Eur J Med Res. 2016 Mar 24;21:14. doi: 10.1186/s40001-016-0208-y.
Zittermann A1, Pilz S2, Hoffmann H3, März W4,5,6.
- Fact: Vitamin D benefits start when levels > 30 nanograms
- This study, like most other studies, ignore this fact
- This study concluded that addition of some vitamin D would reduce RTI by 35%
- This study ignores both the dose size and response (level achieved)
- The following chart identifies the studies in which the AVERAGE vitamin D level was > 34 nanograms
- If the raw data were available, VitaminDWiki guesses that there would be at least a 4 times reduction in RTI for the individuals who when from low vitamin D to > 40 nanograms
See also VitaminDWiki
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- Respiratory Tract visits 2.5 less likely with vitamin D: Pregnancy 2000 IU, Infant 800 IU – RCT Oct 2014
- Largest cause of infant deaths is respiratory infections, which is associated with low vitamin D – April 2011
- Respiratory infections cut in half by 20,000 IU weekly vitamin D if initially deficient – RCT March 2015
- Respiratory tract infection eliminated in 36 percent of people by 4000 IU of Vitamin D – RCT Sept 2015
- Lower respiratory tract infections in children associated with Low Vitamin D – meta-analysis May 2016
- RTI – Feel much better if increase vitamin D level above 40 ng (4000 IU) – RCT Sept 2015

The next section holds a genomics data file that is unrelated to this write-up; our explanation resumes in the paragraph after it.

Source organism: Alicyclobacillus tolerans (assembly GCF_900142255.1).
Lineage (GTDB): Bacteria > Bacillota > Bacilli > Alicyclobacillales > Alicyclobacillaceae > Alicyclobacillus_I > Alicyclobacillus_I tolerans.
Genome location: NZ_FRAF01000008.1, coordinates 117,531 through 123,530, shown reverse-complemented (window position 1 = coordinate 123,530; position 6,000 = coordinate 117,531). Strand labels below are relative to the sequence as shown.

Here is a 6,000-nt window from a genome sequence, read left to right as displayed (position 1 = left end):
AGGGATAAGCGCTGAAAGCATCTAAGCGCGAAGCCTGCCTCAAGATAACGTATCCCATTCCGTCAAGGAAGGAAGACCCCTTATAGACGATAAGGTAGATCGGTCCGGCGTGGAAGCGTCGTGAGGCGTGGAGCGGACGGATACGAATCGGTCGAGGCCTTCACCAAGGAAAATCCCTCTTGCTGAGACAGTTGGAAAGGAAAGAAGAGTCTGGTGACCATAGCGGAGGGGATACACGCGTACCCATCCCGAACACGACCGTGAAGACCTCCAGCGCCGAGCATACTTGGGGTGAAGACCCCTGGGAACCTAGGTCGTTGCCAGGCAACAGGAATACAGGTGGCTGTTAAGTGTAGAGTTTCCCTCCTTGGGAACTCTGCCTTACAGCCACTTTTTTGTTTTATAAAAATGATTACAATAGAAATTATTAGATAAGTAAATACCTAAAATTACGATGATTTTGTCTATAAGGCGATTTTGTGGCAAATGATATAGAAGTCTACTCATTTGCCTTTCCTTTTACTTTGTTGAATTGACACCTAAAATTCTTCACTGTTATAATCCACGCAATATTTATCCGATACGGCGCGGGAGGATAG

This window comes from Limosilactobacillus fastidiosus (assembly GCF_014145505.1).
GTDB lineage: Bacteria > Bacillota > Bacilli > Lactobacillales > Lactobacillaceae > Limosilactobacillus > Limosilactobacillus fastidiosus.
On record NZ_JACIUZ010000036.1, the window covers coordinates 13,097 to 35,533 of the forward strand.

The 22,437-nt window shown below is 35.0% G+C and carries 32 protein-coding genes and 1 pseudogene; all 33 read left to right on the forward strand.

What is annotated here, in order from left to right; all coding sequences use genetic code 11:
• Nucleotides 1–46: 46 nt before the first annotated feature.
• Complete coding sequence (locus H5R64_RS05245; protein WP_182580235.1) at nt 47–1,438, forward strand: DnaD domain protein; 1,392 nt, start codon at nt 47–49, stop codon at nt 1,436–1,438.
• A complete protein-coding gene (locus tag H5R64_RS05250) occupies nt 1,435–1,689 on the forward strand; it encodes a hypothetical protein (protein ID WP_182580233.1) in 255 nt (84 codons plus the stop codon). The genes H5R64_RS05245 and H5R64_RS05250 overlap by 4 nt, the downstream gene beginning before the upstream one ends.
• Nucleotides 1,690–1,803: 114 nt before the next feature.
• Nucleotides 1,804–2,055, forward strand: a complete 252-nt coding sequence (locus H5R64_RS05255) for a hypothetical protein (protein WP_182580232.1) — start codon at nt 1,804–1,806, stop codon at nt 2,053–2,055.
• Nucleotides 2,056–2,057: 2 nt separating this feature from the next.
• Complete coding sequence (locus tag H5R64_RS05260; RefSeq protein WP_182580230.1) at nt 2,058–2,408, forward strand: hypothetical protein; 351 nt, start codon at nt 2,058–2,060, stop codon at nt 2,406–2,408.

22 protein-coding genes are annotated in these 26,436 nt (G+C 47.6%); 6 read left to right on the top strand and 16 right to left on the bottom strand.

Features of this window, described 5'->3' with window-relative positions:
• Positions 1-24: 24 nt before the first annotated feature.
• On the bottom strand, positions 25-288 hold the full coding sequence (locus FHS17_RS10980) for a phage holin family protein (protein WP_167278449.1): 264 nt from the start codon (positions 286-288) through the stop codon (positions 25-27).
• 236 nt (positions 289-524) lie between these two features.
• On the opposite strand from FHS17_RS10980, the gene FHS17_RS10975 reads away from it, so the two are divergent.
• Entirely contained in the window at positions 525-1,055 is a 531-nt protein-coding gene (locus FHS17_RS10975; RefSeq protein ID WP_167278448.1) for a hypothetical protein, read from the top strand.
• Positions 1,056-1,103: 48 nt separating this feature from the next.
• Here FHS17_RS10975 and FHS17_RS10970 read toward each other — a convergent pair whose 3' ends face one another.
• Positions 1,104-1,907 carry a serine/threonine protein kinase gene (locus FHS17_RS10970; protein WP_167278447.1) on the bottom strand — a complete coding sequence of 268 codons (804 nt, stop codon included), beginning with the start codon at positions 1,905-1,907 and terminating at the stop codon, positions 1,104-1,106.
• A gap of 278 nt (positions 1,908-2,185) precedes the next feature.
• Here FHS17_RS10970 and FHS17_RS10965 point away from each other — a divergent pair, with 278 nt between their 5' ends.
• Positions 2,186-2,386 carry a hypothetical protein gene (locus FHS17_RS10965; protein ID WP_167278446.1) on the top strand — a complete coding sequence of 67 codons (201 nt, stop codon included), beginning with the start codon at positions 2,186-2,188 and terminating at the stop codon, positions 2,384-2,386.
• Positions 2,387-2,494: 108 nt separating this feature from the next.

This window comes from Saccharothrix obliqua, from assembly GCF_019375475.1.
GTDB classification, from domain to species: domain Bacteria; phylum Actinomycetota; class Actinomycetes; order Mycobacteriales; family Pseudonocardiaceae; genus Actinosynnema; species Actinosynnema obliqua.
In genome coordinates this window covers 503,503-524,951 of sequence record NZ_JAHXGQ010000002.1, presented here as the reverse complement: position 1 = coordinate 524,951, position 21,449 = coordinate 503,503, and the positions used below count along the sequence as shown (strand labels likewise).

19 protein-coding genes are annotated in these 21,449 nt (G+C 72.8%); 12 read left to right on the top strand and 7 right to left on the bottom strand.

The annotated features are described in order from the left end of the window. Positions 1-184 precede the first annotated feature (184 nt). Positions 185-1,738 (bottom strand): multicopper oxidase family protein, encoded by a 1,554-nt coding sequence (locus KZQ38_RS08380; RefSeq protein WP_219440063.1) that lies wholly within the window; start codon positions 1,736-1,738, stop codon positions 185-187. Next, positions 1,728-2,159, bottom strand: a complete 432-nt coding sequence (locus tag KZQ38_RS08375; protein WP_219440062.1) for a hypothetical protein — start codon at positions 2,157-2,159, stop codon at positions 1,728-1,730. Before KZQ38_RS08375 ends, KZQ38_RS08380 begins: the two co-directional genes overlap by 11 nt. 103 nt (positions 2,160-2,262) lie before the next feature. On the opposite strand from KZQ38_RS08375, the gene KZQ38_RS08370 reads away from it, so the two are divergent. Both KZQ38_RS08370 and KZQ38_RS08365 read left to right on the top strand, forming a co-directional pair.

Chart shows that there are very very few RTI for those individuals getting > 35 nanograms
Vitamin D has immuno-modulatory properties, and deficient levels of circulating 25-hydroxyvitamin D (<30 nmol/l) may contribute to increased risk of infectious illnesses. This narrative review summarises data on vitamin D status in Europe and updates results of randomised controlled trials (RCTs) regarding vitamin D and airway infections such as tuberculosis (TB) and acute upper respiratory tract infection. In Europe, the prevalence of vitamin D deficiency is up to 37% in the general population and up to 80% in nursing home residents and non-European immigrants. Half of TB patients have a migration background. While results of RCTs do not support the concept of beneficial adjunctive effects of vitamin D supplements in anti-TB treatment [odds ratio (OR) = 0.86; 95% CI 0.62-1.19], the few published RCTs on the prophylaxis of TB suggest some protective vitamin D effects in individuals with deficient circulating 25-hydroxyvitamin D levels. Regarding acute respiratory tract infection, RCTs indicate a significant risk reduction by vitamin D supplements [OR = 0.65; 95% confidence interval (CI) 0.50-0.85]. There is evidence that daily administration is more effective than high-dose bolus administration [OR = 0.48 (95% CI 0.30-0.77) vs. OR = 0.87 (95% CI 0.67-1.14)] and that individuals with deficient or insufficient (30-50 nmol/l) circulating 25-hydroxyvitamin D levels benefit most. Several vitamin D effects on innate immunity may explain these protective effects. In summary, there is possible evidence from RCTs for protective vitamin D effects on TB and likely evidence for protective effects on acute airway infection. Since vitamin D deficiency is prevalent in Europe, especially in institutionalised individuals and non-European immigrants, daily oral vitamin D intake, e.g. 1000 international units, is an inexpensive measure to ensure adequate vitamin D status in individuals at risk.
PMID: 27009076 PMCID: PMC4806418 DOI: 10.1186/s40001-016-0208-y